What was claimed as a glacier burst was actually a snow avalanche claimed scientists from Indian Institute of Remote Sensing and Indian Institute of Technology. The finds of the experts of IIRS, part of Indian Space Organisation was based on the satellite images from the Rishi Ganga Valley.
In its findings IIRS claimed that it has been observed from the satellite data of february 7 in the catchment of Rishi Ganga river at the terminus of the glacier a landslide triggered a snow avalanche covering approximately 14 sq km area, causing a flash flood down on the stream. It is estimated that the flash flood generated 2-3 million cubic metre of water in a short span of time.
It wasn’t a glacier outburst. There was no evidence of any kind of glacier lake in the valley as well. It is basically a snowfall avalanche, triggered by a landslide according to senior officials of IIRS.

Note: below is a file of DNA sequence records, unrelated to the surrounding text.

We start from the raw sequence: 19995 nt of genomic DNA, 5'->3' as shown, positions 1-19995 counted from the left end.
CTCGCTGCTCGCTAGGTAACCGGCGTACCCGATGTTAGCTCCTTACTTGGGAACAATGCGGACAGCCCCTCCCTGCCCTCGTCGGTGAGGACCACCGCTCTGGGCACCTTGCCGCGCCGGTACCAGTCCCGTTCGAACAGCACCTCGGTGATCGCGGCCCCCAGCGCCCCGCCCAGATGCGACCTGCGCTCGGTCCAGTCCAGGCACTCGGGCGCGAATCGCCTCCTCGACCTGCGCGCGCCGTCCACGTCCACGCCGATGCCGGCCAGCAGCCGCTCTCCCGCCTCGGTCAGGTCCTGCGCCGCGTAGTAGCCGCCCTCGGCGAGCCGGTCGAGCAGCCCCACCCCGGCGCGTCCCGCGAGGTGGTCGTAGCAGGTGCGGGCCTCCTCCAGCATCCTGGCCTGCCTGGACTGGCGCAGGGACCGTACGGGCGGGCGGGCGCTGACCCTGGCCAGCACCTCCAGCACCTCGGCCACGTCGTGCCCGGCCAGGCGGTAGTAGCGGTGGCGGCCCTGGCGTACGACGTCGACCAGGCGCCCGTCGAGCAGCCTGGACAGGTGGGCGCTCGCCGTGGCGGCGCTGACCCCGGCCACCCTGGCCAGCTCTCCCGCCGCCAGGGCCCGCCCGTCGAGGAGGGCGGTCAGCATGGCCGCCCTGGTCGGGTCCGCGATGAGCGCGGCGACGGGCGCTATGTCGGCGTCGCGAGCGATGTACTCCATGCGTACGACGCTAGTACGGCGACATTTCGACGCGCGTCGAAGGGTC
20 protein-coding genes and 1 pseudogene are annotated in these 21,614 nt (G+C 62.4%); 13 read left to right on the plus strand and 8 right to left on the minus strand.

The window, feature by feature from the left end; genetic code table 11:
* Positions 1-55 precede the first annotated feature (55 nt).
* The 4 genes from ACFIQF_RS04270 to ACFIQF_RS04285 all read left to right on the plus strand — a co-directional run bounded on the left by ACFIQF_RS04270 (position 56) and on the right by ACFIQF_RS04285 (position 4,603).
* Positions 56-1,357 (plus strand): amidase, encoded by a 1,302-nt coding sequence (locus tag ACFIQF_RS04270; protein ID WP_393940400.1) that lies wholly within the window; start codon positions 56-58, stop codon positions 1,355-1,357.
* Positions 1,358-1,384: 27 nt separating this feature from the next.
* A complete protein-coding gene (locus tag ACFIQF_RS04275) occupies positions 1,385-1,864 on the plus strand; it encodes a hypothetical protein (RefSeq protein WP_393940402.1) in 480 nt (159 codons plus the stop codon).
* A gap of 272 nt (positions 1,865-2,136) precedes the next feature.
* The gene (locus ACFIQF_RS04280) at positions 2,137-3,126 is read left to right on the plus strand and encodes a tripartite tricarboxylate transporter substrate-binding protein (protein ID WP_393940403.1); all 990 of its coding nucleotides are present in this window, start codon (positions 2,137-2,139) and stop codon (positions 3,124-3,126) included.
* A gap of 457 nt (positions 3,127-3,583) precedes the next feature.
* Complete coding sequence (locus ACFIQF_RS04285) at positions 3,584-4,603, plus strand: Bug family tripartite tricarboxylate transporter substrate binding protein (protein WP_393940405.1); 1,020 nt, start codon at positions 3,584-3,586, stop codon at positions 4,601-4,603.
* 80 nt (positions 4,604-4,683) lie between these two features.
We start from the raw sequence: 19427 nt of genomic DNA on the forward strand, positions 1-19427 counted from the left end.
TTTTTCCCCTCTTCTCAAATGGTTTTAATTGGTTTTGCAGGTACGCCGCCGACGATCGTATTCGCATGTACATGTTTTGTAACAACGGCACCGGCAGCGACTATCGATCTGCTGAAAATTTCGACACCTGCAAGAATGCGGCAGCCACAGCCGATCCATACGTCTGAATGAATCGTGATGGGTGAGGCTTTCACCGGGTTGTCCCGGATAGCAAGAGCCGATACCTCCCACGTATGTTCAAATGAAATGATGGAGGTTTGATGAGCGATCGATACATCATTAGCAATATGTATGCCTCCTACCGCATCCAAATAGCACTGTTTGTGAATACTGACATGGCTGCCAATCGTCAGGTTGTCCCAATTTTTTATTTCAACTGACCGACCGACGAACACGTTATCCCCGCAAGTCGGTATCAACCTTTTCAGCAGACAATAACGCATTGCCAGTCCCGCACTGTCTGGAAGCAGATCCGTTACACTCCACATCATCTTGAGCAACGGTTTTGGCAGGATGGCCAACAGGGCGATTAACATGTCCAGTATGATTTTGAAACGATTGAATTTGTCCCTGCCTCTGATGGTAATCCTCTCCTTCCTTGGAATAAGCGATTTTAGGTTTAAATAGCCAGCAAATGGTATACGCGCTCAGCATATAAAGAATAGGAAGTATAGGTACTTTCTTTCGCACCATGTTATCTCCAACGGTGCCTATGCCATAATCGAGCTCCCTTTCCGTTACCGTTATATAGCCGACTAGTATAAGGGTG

Ajanta Goswami from the dept of Earth Sciences, IIT Roorkee, who has analysed pre and post satellite images of Rani Village and the Rishi Ganga catchment says the possible trigger of outburst was some 7 km upwards, on the eastern side of the village. He did not rule out the possibility that a part of the ice or some avalanche fell into the accumulated ice which in return triggered the massive waterflow which came down like a high water wall because of the narrowness of the valley. When the avalanche led to the collapse of a massive chunk of ice in the glacier bed, the pockets of water were squeezed out, along with loose ice, snow and debrid. Perhaps this was the source of the water. The other theory is that temporary damming might have formed. The avalanche blocked the river’s path which might have created a temporary reservoir that breached and created the flash flood. However, the theories will be confirmed once ground information and more satellite data are available.